Expert Reviews for
The Exploratorium Guide to Scale and Structure--Activities for the Elementary Classroom
You are viewing a review written for The Exploratorium Guide to Scale and Structure--Activities for the Elementary Classroom,
a resource in the Science Afterschool Consumers Guide.
Click the "Resource Details" tab below to view the full resource description.
Review Synopsis: by afterschool program expert
|Structure—Activities for the Elementary Classroom
The Exploratorium Guide to Scale and Structure provides a strong framework for this big idea in physical science. With a knowledgeable instructor and the correct age group (I recommend sixth graders), this curriculum will take the class on a fun-filled journey into scale and structure. It is rich in content and gives clear guidelines and helpful hints to maximize learning.
|This book is a good resource for afterschool science instruction—rich in physics, math, and engineering. The level of science information is high, and the concepts and definitions are elaborated upon in different ways to ensure understanding—so much so, that if you do not have a science background, you'll have to spend a lot of time learning the material before you can use it. Consequently, in certain afterschool situations it may not be user-friendly—particularly for programs ambitious enough to include science exploration but lacking the staff to implement it properly.
Scale and Structure is a good tool for teaching physics, math, and engineering. I would recommend that it be used in an enrichment program, such as an Engineers of Tomorrow Club. I can easily see how its exercises could make for hours of educational fun, and it's 100% hands-on, which is always a plus.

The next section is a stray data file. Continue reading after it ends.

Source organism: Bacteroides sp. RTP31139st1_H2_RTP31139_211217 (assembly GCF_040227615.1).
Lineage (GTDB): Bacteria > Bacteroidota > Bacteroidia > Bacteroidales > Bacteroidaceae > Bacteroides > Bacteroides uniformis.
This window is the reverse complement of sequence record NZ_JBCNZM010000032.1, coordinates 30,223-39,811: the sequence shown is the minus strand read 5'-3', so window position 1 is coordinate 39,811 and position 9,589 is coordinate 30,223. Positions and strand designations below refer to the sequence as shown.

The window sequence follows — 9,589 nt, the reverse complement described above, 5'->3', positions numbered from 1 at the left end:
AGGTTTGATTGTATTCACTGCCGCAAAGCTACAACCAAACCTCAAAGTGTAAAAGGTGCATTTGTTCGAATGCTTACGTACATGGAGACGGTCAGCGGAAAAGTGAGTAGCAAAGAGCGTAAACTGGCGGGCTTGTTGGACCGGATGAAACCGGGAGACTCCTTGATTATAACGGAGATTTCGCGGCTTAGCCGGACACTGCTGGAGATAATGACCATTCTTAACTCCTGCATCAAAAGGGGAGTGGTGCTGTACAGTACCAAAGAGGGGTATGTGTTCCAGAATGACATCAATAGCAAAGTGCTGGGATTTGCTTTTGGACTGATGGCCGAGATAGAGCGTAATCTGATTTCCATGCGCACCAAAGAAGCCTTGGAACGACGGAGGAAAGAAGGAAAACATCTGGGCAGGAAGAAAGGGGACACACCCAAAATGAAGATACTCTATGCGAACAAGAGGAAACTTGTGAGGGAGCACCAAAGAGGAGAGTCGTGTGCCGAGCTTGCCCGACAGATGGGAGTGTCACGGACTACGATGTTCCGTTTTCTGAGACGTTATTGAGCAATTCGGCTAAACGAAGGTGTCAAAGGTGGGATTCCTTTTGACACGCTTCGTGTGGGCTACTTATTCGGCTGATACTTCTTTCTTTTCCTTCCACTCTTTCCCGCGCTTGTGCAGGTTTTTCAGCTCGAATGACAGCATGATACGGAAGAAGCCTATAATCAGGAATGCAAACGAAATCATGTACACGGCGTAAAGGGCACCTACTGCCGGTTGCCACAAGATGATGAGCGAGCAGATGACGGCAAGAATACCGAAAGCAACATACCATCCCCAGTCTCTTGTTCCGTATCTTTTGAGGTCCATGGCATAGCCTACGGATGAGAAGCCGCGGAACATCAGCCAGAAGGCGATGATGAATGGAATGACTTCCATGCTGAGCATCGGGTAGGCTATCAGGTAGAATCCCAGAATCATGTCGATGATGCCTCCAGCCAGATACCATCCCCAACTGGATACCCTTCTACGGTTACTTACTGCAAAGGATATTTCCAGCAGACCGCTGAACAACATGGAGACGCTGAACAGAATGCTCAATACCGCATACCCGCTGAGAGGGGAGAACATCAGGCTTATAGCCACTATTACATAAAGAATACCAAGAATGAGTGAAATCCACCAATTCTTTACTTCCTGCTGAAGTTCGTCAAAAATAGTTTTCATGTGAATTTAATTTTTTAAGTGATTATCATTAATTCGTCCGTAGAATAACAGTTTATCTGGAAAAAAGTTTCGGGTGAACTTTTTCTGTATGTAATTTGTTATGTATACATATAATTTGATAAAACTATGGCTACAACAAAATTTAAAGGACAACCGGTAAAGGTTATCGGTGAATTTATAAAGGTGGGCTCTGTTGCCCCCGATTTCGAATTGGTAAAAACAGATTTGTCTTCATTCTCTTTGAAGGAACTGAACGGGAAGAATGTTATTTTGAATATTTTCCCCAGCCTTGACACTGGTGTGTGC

The book's initial “Introduction” and “Teaching” sections were exceptionally helpful. Often, this type of curriculum gets right into the exercises without first explaining the concepts or the "implementation issues" one may come across while teaching a class. I was also encouraged by the author's focus on exploration, rather than mastery, of concepts and terminology.
There are a number of areas—specifically, the physics concepts—that will be too advanced for the elementary school student. Although these younger students will be able to complete the exercises and enjoy them, I'm not confident that they will grasp the ideas behind the exercises as completely as intended by the writer. (For example, the "spherical fulcrum" discussed in one exercise, will be quite difficult for elementary school students to understand). A "key" alongside each exercise gives a timeframe and preparation tips; I would recommend that it also include a section specifying an age or grade range with which the activity would be most successful.
Many students could have a great time with the exercises in this book. However, because of my extensive background in the urban afterschool setting, I'm concerned that these activities will fail without the proper instructor. There, the staff may be high school or college students. They are not generally teachers, and if they are, they are not science teachers. In addition, although Scale and Structure makes a good effort to conserve materials and time, these types of programs often do not have the budget or the schedule to fully implement all of the exercises.
Scale and Structure is definitely suitable for repeat use. Particularly in science, students can learn something new each time they do an experiment.